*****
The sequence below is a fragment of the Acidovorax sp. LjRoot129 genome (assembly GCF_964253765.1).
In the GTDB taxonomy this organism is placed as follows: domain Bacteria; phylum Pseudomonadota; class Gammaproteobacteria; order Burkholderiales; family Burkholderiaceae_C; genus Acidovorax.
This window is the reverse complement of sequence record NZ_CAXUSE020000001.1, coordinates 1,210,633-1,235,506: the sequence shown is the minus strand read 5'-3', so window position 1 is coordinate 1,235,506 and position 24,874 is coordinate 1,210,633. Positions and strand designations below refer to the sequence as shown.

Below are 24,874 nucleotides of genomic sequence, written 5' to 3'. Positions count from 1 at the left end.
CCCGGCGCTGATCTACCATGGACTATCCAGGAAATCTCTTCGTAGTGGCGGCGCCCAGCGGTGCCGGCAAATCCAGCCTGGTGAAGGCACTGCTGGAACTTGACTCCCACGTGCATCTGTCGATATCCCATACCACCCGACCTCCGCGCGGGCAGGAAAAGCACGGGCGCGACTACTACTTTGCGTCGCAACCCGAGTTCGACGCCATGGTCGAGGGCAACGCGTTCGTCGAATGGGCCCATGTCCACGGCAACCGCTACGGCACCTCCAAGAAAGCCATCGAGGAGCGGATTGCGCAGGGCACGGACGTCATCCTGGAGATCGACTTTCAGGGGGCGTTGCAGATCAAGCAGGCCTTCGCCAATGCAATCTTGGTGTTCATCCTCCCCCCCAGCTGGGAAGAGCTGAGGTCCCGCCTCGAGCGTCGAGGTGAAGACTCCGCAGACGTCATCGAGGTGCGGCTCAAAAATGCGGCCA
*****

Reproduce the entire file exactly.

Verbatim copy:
The sequence below is a fragment of the Acidovorax sp. LjRoot129 genome (assembly GCF_964253765.1).
In the GTDB taxonomy this organism is placed as follows: domain Bacteria; phylum Pseudomonadota; class Gammaproteobacteria; order Burkholderiales; family Burkholderiaceae_C; genus Acidovorax.
This window is the reverse complement of sequence record NZ_CAXUSE020000001.1, coordinates 1,210,633-1,235,506: the sequence shown is the minus strand read 5'-3', so window position 1 is coordinate 1,235,506 and position 24,874 is coordinate 1,210,633. Positions and strand designations below refer to the sequence as shown.

Below are 24,874 nucleotides of genomic sequence, written 5' to 3'. Positions count from 1 at the left end.
CCCGGCGCTGATCTACCATGGACTATCCAGGAAATCTCTTCGTAGTGGCGGCGCCCAGCGGTGCCGGCAAATCCAGCCTGGTGAAGGCACTGCTGGAACTTGACTCCCACGTGCATCTGTCGATATCCCATACCACCCGACCTCCGCGCGGGCAGGAAAAGCACGGGCGCGACTACTACTTTGCGTCGCAACCCGAGTTCGACGCCATGGTCGAGGGCAACGCGTTCGTCGAATGGGCCCATGTCCACGGCAACCGCTACGGCACCTCCAAGAAAGCCATCGAGGAGCGGATTGCGCAGGGCACGGACGTCATCCTGGAGATCGACTTTCAGGGGGCGTTGCAGATCAAGCAGGCCTTCGCCAATGCAATCTTGGTGTTCATCCTCCCCCCCAGCTGGGAAGAGCTGAGGTCCCGCCTCGAGCGTCGAGGTGAAGACTCCGCAGACGTCATCGAGGTGCGGCTCAAAAATGCGGCCA